George Andrew Davis Jr. was a Medal of Honor recipient who valiantly served during World War II and the Korean War. Born on December 1, 1920 in Dublin, Texas, he joined the US military at a young age and dedicated his life to being a fighter pilot. In what would be his final combat mission, Davis displayed great courage and skill that ultimately foiled the enemy’s plan to disrupt a US mission. Unfortunately, it came at the cost of his life.
George Andrew Davis Jr. served as a pilot during World War II
On March 21, 1942, George Andrew Davis Jr. joined the US Army Air Forces as an aviation cadet. The following February, he was commissioned as a second lieutenant. By August 1943, he was assigned to the 342nd Fighter Squadron, 348th Fighter Group, Fifth US Air Force, tasked with flying the Republic P-47 Thunderbolt in the Pacific Theater.
Davis spent nearly two years flying with the 342nd, flying 266 combat missions over 705 hours of flight time. During the Second World War, in which he participated in the Battle of Cape Gloucester and the Philippines Campaign, he shot down seven enemy aircraft and became a fighter ace. For this, he was awarded the Distinguished Flying Cross with oak leaf cluster, the Silver Star and the Air Medal with eight oak leaf clusters.
Returning to the United States on May 3, 1945, Davis continued to serve as a flight commander, flying fighter jets at a number of military bases. He was also an active member of the “Sabre Dancers” aerobatic demonstration team. This group was eventually disassembled, but served as the predecessor to the famed Thunderbirds, who became the US Air Force’s official demonstration team.
In February, 1951, prior to his involvement in the Korean War, Davis was promoted to the rank of major.
Taking out two enemy Mikoyan-Gurevich MiG-15s
George Andrew Davis Jr. was sent to Korea and assigned squadron commander of the 334th Fighter-Interceptor Squadron, 4th Fighter-Interceptor Wing. It only took a few months for him to become one of the leading aces of the Korean War, amassing 14 victories, one probable victory and two damaged aircraft during the conflict.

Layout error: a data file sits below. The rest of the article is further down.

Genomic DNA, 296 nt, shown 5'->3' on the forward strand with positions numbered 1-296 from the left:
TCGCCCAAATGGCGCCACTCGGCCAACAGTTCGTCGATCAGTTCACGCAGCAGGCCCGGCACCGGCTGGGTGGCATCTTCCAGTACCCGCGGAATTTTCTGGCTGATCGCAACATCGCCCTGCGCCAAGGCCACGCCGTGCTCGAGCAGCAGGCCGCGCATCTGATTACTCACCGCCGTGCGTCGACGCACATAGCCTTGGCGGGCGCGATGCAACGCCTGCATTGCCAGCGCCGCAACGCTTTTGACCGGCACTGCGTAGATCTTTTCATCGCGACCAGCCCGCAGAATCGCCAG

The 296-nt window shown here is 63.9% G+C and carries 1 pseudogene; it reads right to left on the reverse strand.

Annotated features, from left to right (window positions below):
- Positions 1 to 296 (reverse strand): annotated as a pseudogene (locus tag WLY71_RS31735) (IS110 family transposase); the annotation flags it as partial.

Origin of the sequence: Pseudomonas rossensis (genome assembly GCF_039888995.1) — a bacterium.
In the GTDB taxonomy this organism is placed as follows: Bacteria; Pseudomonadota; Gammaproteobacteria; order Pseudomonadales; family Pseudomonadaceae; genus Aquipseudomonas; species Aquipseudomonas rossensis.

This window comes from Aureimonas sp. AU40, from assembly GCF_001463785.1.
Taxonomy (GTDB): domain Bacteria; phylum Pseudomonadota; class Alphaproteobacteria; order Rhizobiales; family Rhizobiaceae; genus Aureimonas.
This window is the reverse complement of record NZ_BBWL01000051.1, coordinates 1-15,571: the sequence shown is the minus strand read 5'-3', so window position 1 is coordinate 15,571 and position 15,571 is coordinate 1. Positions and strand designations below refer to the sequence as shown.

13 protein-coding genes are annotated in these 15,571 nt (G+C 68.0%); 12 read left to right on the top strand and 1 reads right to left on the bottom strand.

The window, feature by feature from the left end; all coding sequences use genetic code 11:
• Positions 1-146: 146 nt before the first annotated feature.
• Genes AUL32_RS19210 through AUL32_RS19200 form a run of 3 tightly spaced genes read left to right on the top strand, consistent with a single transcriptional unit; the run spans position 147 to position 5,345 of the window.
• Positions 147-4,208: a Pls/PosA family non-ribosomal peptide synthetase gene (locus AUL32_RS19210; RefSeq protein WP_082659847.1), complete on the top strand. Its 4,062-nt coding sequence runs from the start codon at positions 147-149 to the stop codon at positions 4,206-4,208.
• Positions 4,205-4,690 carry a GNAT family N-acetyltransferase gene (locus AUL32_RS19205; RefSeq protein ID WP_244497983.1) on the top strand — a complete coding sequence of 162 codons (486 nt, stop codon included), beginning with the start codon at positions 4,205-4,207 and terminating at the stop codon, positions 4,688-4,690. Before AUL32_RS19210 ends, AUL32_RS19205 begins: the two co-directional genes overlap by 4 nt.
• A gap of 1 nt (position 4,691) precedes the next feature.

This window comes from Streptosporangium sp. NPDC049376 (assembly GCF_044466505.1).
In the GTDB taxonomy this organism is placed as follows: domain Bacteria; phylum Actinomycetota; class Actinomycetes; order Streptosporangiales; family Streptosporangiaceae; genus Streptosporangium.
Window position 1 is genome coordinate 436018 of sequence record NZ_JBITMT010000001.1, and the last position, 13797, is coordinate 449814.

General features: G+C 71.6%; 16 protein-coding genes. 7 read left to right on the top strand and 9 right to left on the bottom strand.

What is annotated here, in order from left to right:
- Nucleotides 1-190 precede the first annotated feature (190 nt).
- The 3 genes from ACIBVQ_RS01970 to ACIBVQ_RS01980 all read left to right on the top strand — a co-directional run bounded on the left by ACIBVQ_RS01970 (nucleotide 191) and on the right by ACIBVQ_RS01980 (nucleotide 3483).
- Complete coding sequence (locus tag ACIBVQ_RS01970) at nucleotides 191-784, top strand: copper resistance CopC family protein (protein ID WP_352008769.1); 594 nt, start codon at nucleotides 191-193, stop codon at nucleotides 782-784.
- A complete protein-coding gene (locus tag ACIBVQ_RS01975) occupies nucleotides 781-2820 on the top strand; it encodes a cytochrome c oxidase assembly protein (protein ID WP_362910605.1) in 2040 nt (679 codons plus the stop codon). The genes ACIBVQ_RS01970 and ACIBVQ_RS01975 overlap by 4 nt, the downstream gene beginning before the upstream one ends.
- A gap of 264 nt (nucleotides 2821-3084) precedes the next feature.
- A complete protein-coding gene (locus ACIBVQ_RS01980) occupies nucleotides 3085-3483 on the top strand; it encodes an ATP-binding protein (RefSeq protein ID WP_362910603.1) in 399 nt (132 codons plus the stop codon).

On February 10, 1952, Davis and his team of four North American F-86 Sabres came across 12 enemy Mikoyan-Gurevich MiG-15s while on an aerial patrol. The aircraft, flown by pilots with the Chinese 4th Fighter Division, were approaching American Republic F-84 Thunderjets fulfilling an interdiction mission along the Yalu River, near the Manchurian border. Reacting quickly, Davis charged at the enemy formation and engaged them in combat.
One of the pilots and his wingman had to withdraw due to oxygen loss, but the remaining joined in the attack. During combat, Davis successfully took out two MiGs. His forceful assault put him under continuous fire from the enemy fighters, but he never backed down.
George Andrew Davis Jr. was struck by enemy fire
Following his attack of the two MiG-15s, George Andrew Davis Jr. could have escaped the enemy aircraft that had him under fire, but he was intent on disrupting their formation. Instead of withdrawing, he attempted to attack a third MiG by slowing his F-86 and shooting directly at the enemy.
It was during this attempt that his aircraft suffered a direct hit. The impact caused Davis to lose control of the fighter jet, and as he dropped from the sky, his wingman, First Lt. William Littlefield, saw his F-86 crash into a mountain 30 miles south of the Yalu River. The incident killed the 31-year-old. This marked Davis’ 60th combat mission in the Korean War, and the two MiGs he took out were his 13th and 14th kills.
A week after his F-86 was downed, Davis’ body was recovered by the Chinese, who never returned it to the US.
Posthumously awarded the Medal of Honor
In 1953, George Andrew Davis Jr. was posthumously promoted to the rank of lieutenant colonel. Just over a year later, his wife, Doris, accepted the Medal of Honor award on his behalf. Also in attendance were his parents and three children, one of whom was born following his death.
As Davis’ body was never returned to the US, there are two places where his death is honored. His name was inscribed on the Wall of the Missing at the National Memorial Cemetery of the Pacific – better known as the Punchbowl – in Honolulu, Hawaii. Additionally, a Medal of Honor headstone was erected in Lubbock, Texas in his honor on November 16, 1990.